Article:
Tuesday, September 25, 2012

Is it possible to negotiate your bridal cake price?

Most of the time you can't. For example, if you price a wedding cake from a grocery store or a wedding cake bakery with published prices, typically their prices are set in stone.

Most baker/designers will have displays and photos of their previous work. These wedding cakes are already priced based upon their experience of making those particular cakes.
They have them priced according to a difficulty factor, time and materials.

However, there are two circumstances where you can try to negotiate a price; first, when a wedding cake designer says they can create something “original” for you.
The second way is when you "bring in a photo" from a source such as a magazine, or the web. 
In both of those cases, the wedding cake designer will have to estimate their price based upon difficulty of the design, materials and time.
This opens a window of opportunity to you to haggle with them.
The quotation service we offer at OmahaWeddingCakes.com accomplishes the goal of negotating the price for you. If you haven't already used it, give it a try and see for yourself.


Monday, September 24, 2012

Wedding Cakes: How To Save Money

There are typically seven areas/categories that could change the price of your wedding cake.
Take a look at each category and keep it to a bare minimum.
1)   Size. (Go as small as possible. Get a cake for around 70% of your guests.)
2)   Type or flavor of cake. (Keep it plain, such as all white. (vanilla))
2)   If you want a filling. (Do not get one.)
3)    Type of frosting. (Use whatever frosting the wedding cake bakery offers that does not cost extra. Have your cake frosted in white or if they don’t charge extra for a colored frosting have it colored to match one of your bridal colors.)
4)    How the cake is “set-up;” meaning the tiers could be stacked one on top of another, they could be separated, they could be spread out on a tube stand, or through some other elaborate means. (Get a stacked cake with no separators.)
5)    Decoration. Seventy percent of the price is usually reflected in the decoration.
(Get a design that only takes minimal skills to produce. Use frosting flowers instead of fresh ones. Do not buy a wedding cake topper. Instead, have your wedding cake bakery make frosting flowers.)
       6)  Distance of the delivery.  (Pick-up the cake.)
Here are some other unusal ideas to save money. 
Traditional wedding cakes have evolved over the last 5-15 years from white wedding cake with a classic decorating style into other dessert ideas. In our interviews and research, we found a few interesting ideas to save money and be different. They are:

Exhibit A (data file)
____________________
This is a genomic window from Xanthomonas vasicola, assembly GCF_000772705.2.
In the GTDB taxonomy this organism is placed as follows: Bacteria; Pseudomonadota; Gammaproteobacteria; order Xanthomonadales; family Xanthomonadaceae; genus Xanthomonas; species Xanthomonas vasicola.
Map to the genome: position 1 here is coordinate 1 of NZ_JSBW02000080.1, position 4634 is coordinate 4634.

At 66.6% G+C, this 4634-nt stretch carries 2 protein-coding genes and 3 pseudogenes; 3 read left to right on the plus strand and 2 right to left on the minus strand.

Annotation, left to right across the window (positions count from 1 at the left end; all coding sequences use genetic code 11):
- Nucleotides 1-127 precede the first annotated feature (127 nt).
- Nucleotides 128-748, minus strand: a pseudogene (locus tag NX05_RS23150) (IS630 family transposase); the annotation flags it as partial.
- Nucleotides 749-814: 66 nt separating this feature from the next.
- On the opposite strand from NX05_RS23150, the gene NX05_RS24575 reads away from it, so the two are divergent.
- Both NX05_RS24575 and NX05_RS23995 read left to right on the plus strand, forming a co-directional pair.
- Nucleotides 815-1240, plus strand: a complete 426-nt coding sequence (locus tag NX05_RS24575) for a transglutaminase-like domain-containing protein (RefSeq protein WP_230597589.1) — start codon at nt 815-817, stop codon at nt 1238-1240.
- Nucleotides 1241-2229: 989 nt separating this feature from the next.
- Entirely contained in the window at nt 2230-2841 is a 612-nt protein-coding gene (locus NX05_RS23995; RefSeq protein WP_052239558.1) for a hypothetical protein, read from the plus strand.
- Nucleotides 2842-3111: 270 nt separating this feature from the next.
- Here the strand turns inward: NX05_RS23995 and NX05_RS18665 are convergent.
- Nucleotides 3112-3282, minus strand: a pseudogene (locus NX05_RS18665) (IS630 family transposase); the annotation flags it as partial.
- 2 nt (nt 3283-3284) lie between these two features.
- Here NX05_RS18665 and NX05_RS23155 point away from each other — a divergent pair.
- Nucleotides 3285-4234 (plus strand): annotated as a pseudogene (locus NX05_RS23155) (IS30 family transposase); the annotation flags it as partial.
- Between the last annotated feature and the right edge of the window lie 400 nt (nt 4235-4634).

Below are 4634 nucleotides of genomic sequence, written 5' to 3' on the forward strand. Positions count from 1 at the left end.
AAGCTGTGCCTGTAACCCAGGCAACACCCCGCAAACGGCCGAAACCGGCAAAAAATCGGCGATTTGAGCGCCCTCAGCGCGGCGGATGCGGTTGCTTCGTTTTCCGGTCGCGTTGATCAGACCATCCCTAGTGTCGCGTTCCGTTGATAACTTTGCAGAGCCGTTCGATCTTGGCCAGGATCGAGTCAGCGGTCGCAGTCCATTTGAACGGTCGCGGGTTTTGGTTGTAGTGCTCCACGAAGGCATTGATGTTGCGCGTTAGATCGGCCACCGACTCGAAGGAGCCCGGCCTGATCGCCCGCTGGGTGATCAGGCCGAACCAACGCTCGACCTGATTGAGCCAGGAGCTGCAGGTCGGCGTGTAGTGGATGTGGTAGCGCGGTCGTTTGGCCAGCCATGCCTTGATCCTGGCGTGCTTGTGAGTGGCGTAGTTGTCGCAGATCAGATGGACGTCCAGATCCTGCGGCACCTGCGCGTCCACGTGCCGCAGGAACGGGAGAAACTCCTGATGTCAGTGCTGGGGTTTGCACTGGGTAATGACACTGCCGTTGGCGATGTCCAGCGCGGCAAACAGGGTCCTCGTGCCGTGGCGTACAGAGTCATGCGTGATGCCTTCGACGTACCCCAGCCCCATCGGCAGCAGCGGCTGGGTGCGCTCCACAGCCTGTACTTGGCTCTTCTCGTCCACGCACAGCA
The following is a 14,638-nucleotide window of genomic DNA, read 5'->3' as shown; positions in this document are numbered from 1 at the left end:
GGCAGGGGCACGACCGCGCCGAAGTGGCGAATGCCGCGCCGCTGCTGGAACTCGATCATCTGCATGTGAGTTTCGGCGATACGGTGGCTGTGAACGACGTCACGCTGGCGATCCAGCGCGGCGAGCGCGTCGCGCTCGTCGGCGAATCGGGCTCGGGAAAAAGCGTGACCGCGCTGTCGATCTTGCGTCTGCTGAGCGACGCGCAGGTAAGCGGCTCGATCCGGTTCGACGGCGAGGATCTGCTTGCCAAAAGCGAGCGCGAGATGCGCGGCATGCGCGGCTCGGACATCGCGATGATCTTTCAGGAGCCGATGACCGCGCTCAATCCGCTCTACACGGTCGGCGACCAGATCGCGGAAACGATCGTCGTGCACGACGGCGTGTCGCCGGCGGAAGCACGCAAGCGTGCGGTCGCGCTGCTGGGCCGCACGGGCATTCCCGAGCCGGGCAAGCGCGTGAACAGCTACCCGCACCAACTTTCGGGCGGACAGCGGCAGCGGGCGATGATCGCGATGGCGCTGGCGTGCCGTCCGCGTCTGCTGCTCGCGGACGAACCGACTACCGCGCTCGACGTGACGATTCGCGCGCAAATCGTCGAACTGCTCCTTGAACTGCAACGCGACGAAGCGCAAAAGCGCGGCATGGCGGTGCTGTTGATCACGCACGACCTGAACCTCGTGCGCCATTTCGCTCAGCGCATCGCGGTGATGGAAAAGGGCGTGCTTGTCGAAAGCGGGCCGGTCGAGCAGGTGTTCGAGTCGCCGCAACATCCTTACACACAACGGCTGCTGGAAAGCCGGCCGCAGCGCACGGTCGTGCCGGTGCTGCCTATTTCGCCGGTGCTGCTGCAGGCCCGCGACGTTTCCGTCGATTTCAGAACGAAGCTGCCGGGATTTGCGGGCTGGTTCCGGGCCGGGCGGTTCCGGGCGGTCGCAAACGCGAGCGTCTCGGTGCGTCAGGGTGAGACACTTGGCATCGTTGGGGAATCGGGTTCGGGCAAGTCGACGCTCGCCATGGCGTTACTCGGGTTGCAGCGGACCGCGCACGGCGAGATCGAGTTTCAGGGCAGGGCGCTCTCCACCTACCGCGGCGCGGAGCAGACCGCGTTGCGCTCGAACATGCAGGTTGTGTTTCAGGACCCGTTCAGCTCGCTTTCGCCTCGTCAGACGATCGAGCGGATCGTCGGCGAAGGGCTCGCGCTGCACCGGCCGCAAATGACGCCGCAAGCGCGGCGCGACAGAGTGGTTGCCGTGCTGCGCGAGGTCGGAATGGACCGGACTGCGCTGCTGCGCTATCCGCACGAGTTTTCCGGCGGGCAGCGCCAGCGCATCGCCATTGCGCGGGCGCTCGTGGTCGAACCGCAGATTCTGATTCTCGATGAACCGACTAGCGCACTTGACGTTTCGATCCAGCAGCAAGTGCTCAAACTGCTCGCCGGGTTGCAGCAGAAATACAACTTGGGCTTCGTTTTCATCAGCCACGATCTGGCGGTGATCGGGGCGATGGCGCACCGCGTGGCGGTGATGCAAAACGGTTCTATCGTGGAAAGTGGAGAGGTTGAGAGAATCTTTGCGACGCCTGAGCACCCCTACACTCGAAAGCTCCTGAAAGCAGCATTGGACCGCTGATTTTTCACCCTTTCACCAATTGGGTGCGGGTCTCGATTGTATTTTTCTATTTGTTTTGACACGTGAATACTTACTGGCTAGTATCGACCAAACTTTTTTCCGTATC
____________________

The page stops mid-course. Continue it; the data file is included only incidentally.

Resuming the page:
1)    Buying a smaller wedding cake and having your aunt or grandma make additional sheet cakes to serve.
2)    Buying mini-donuts and piling them up to form a white-looking wedding cake.
3)    Going to McDonalds and buying hundreds of their 2 for one dollar apple and cherry pies as a dessert to be used in place of a traditional wedding cake. The cost, .50 per serving.
4)    Buying Twinkies at the day old store. You sprinkle powdered sugar on them and place them on trays. The cost, about .35 per piece.
5)    Serving plain frosted cupcakes, notice I said plain, not decorated, and placed on a cupcake stand that can be rented at a rental store. The cost about .75 per serving.
6)    Serving cookies with your initials on them. The cost, as low as .75 per serving.
7)    Placing a plain 8” cake on each table or grouping of 10 people. The cost, as low as .75 per serving.

Tuesday, September 18, 2012

Is it okay to get price quotes over the phone?

Well sort of…here’s what I mean. I want you to think about buying a wedding cake like shopping for a car.
Let’s say you call a Hyundai dealership and start asking them how much they charge for the different models they have on the lot and you are told they vary between $14,000 and $36,000. Then, you call a Ferrari dealership and they tell you they vary between $125,000 and $335,000.
You begin to think, how can there be that much price difference?
Don’t they both have an engine, four wheels, and a CD player?